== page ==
Flying Under the Radar – The Hidden History of Stealth Warplanes

America wasn't the first nation to dabble in stealth technology. (Image courtesy the U.S. Air Force)

America wasn’t the first nation to dabble in stealth technology. (Image courtesy the U.S. Air Force)

China's J-31 stealth fighter was revealed this week at that country's national air show. (image courtesy Youtube.com)

China’s J-31 stealth fighter was revealed this week at that country’s national air show. (image courtesy Youtube.com)

WHILE CHINA’S NEW SPACE-AGED J-31 stealth fighter is designed to be virtually invisible, Beijing’s trumpeting of the new aircraft has been anything but inconspicuous. After unveiling the low-observable supersonic jet at the country’s national airshow earlier this month, the international media is reporting that the People’s Republic hopes to make billions selling the revolutionary warplane to foreign powers – namely Pakistan. And it’s shaping up to be a crowded market for stealth technology. Currently, more than eight nations are developing low-observable aircraft, including India, Iran, Russia, Sweden and even Turkey. But while stealth is still considered at the bleeding edge of aviation technology, from the very dawn of areal warfare, aircraft designers have sought to make fighters and bombers invisible to the enemy. Here are some examples of stealth warplanes from early to modern.

An acetate covered Fokker monoplane. (image courtesy WikiCommons)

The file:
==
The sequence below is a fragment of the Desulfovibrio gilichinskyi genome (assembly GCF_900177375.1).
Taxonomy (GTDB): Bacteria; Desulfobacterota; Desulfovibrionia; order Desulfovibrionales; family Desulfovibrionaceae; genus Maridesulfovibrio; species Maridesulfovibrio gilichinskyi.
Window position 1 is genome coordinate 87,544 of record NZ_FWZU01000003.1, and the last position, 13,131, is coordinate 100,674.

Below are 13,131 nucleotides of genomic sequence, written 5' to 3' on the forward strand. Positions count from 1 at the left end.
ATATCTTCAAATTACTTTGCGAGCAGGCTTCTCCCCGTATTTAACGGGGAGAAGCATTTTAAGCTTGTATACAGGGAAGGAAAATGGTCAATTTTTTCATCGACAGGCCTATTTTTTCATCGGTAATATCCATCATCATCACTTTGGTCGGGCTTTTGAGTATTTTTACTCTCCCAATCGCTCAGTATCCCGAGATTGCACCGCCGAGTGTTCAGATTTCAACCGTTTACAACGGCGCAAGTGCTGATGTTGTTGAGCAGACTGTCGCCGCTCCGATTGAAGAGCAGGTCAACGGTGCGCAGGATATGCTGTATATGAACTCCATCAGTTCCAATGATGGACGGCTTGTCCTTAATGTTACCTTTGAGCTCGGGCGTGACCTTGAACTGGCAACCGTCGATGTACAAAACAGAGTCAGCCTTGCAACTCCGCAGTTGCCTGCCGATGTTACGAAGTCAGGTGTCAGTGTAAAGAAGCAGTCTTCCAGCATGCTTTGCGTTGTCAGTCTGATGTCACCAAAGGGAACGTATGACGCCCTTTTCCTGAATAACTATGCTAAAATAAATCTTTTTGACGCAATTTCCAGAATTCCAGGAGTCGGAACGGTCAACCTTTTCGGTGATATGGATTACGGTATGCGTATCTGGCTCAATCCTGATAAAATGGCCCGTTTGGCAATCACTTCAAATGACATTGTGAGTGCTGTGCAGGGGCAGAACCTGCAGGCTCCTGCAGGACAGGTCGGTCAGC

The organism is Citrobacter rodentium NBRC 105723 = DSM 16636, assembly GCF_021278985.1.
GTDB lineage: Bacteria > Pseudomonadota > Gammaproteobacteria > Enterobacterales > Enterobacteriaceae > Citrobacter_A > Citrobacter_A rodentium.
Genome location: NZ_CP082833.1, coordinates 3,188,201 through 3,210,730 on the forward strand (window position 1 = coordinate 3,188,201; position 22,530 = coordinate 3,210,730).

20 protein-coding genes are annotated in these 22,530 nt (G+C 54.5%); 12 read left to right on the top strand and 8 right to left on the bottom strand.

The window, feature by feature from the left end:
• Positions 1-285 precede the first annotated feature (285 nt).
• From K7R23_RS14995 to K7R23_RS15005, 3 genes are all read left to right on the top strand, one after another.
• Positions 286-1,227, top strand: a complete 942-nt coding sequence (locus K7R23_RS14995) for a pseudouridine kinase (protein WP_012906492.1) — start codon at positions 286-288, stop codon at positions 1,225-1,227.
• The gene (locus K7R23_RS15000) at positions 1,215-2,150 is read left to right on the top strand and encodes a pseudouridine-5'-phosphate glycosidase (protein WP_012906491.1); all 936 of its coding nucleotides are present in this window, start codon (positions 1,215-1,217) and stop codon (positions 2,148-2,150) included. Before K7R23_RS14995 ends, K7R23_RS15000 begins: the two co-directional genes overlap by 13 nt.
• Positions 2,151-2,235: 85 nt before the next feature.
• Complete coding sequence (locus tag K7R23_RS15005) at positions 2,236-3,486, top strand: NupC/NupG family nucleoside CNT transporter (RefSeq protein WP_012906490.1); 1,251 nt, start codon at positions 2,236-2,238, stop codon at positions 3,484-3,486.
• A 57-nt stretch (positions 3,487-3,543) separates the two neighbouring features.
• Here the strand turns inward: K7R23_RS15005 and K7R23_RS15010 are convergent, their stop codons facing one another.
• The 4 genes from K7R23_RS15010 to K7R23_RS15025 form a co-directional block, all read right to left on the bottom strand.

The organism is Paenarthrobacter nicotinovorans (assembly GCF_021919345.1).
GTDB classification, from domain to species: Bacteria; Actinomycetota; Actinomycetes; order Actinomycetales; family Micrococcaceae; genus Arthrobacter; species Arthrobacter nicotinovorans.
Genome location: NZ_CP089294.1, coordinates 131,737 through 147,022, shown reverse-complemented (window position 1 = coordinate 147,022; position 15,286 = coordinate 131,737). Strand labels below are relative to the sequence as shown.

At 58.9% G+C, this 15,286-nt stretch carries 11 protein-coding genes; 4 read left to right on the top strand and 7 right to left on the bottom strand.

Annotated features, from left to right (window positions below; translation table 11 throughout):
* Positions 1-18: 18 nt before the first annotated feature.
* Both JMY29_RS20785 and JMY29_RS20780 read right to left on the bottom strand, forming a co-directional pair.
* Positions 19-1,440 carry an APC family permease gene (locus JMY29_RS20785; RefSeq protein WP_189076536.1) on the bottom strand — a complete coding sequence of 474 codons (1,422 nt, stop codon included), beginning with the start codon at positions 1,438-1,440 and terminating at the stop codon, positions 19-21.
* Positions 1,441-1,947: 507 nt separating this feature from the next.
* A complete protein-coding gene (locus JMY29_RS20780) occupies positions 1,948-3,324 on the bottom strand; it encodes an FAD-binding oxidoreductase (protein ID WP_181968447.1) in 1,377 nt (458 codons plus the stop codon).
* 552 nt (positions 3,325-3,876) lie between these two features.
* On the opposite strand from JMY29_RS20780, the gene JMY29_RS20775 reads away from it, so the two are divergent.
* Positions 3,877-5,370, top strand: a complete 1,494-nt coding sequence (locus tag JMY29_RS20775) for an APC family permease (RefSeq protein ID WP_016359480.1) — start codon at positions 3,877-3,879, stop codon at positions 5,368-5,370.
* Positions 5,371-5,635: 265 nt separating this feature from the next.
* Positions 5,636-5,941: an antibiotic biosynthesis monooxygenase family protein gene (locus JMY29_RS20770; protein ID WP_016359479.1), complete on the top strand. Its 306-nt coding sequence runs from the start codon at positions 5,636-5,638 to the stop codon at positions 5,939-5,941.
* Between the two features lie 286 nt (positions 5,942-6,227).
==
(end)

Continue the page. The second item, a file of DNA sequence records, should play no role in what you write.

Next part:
An acetate covered Fokker monoplane. (image courtesy WikiCommons)

While ordinary aircraft camouflage made its appearance during the First World War, it was German engineers that set out to build the world’s first invisible warplane. Researchers behind the ambitious plan discarded the canvas skin on experimental Fokker monoplanes, as well as bombers and even Albatross scout planes and replaced the drab painted fabric with a translucent cellon acetate – the same material used in the manufacture of early film. While the wooden airframe would still be visible underneath the coating, it was hoped that light passing though the clear exterior skin would make German aircraft virtually imperceptible from long ranges. Unfortunately for the designers, early tests revealed that the revolutionary see-through material actually made the aircraft more visible – the glossy nature of the sheath reflected sunlight. The project was shelved indefinitely.Interestingly, Russian designers with the Nikolai Zhukovsky Air Force Engineering Academy engineered an ‘invisible’ Yakovlev AIR-3 monoplane with a cellon skin too.While the material offered the pilot a much wider field of vision, engineers found the glare from the shiny coating made the aircraft highly visible in bright daylight conditions.

The De Havilland Mosquito's plywood panelling made the aircraft stealthy.

The De Havilland Mosquito’s plywood panelling made the aircraft stealthy.

With the advent of radar at the outset of World War Two, the race was on to design a warplane that was undetectable by the revolutionary new range-finding technology. British aircraft designers got out to an early lead with the De Havilland DH. 98 Mosquito. Introduced in 1941, the twin-engine, fighter/bomber’s airframe was constructed of radar absorbing plywood. While not specifically designed to be stealthy from the outset, the plane’s low signature as well as its top speed of nearly 600 km/h (375 mph) made it a tough target to track for Axis radar operators.